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Old 11-01-14, 05:24 PM   #21
iammeiamfree
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I have been testing with the black sheets infront of windows and am getting quite good results. The gains are large. The other morning I was seeing air coming off the top of the drape on the large window at 29.5 celcius and the air is gusting. It will even draw the drape in and stick it to the glass. I believe it is working well about a foot away from the glass so that there is little interaction with the glass with a good gap at the top and bottom. This is producing good heat even when the window is in the shade or there are clouds. Some windows appear to produce more on cloudy days than in shade conditions. At first I thought it would not make any difference but it makes a big difference. We have all white walls inside and the neighbouring houses are all painted white on the outside. This is to keep things cool in the summer. They have a rough finish to disperse the light. In the winter this is working beautifully because there is piles of light in all directions. Anyway with white walls inside a large proportion of the light is coming back out of the room. It comes out just as easy as it can get in. This is why you can see lights on in a house from miles away. With the black drapes most of it is not getting more than a foot in and most of the rest is getting caught on the way out. The temperatures are much higher than I have been able to get in previous years at this time of the year. I am planning to make up drapes for all the windows for a total of 17 square metres of collectors. I was trying to build external collectors but it is much easier and cheaper to use the existing windows and you get a huge panel at little cost. When they have strong light I get 4 or 5 degrees celcius warming on a single pass (up about 6 feet). The air is off towards the ceiling and away after only a few seconds and piles of it. I can feel the house go into a fortex with strong currents and over the days it is heating the neighbours house and going down underneath. On lower light conditions it still increases passing air a degree or two! and the air comes round to be reheated over and over again. The other morning there was a gail coming down the far wall where the heated air was pouring down as the heat was being absorbed by the wall. This would certainly save people billions of dollars in heating costs if it was widely used. A lot of the time the light isn't needed for anything (else) e.g. if people are out at work or in the bedrooms that are not being used during the day. If using a room some drapes can be removed for lighting but the insides of the remaining drapes will still take up a lot of that light before it has a chance to leave the room. In locations further north the production would be somewhat lower in December and January but if there is any light it is working and they still require heating in March and April when the days are much longer. They also generally have much better insulation than here and some houses could even over heat if there was too little absorption by the walls.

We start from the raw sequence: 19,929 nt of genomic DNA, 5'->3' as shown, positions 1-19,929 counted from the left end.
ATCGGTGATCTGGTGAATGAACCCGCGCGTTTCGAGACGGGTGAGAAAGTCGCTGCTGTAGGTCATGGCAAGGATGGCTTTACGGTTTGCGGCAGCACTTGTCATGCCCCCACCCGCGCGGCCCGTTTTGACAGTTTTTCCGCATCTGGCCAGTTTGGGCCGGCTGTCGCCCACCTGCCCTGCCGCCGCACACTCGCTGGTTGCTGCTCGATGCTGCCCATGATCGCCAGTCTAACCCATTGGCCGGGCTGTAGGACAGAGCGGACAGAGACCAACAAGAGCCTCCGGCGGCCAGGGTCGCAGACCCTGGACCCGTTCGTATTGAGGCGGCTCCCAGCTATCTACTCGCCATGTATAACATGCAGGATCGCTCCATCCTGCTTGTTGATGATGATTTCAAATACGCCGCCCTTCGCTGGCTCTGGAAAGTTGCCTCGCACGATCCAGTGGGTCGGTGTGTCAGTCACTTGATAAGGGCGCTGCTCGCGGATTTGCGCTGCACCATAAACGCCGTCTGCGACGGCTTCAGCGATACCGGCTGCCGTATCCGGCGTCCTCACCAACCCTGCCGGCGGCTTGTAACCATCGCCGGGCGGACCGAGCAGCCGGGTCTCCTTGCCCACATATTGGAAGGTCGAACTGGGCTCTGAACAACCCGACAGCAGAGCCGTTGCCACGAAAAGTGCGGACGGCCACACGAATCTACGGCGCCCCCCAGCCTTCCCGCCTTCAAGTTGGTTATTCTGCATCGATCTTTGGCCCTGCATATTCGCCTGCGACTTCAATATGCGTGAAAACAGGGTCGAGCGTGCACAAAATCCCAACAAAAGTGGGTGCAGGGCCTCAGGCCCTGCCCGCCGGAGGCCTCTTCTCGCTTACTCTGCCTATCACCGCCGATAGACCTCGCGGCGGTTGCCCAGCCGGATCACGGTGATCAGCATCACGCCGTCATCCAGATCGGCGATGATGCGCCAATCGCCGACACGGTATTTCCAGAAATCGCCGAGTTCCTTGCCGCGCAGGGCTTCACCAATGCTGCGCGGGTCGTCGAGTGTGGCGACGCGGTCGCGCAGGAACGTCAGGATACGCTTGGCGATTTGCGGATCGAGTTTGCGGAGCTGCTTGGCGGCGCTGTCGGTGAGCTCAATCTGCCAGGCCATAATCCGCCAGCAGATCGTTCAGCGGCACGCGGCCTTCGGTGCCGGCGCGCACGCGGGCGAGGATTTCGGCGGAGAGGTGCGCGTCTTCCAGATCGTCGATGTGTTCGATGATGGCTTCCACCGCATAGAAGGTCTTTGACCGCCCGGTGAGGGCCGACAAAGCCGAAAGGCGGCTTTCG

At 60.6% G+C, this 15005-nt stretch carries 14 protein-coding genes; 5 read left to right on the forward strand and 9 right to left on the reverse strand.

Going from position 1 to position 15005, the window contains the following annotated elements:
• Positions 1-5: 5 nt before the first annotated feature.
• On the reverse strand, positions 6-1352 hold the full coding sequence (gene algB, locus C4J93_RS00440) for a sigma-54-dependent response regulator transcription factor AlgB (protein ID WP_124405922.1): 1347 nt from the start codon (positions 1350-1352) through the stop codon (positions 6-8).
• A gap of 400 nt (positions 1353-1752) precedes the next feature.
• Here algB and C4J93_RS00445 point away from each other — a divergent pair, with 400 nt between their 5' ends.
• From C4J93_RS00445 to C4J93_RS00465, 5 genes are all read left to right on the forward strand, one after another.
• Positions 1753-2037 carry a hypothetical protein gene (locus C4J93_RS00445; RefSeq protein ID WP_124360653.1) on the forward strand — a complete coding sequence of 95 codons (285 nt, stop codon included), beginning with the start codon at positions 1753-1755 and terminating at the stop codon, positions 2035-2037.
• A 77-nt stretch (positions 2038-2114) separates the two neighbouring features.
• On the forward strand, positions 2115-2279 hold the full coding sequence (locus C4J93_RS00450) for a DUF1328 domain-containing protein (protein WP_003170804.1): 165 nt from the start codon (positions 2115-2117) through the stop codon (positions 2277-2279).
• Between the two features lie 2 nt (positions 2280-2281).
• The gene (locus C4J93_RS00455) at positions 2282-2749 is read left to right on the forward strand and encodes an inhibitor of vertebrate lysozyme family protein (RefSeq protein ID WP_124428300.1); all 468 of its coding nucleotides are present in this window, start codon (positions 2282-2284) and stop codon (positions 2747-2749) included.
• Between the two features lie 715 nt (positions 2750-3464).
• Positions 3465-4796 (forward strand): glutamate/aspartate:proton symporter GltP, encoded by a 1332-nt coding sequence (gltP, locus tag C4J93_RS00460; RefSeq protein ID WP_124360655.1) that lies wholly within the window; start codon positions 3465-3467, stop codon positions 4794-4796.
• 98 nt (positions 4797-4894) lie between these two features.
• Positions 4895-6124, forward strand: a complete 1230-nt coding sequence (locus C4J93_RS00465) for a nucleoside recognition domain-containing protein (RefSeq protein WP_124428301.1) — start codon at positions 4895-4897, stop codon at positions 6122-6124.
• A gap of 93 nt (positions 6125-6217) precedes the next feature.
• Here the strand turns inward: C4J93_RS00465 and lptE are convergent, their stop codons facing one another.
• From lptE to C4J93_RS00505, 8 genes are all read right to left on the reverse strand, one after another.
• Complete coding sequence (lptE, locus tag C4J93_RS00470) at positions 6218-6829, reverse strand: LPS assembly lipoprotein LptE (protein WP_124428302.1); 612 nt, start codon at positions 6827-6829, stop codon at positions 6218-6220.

Cleaning the windows appears to significantly increase heat production and at night the drapes help reduce air moving over the glass and creates a cusion of cooler air there or atleast brings the cooled air down to the floor where it can be warmed by the stored heat. The inside of the room is acting as a huge battery. By making the drapes with plenty of space for air to pass in the bottom and out the top air does not warm as much in one pass but much more of it is is heated and quickly spread more evenly down to the floors. By having a bit of a curve outwards at the top the heated air rising on the indoors side of the drape appears to cause some suction and help draw the air out from the window side of the drape. The drapes may require some weighting (paperclips) to prevent it getting sucked onto the glass when there is full sun. When there is full sun however the glass and metal frame of the windows warms up so the vaccum (drape getting sucked closer to the glass) can work as an advantage as you can get high speeds of air drawing off extra heat from the glass and frame whilst being further away under lower light (cold glass) conditions.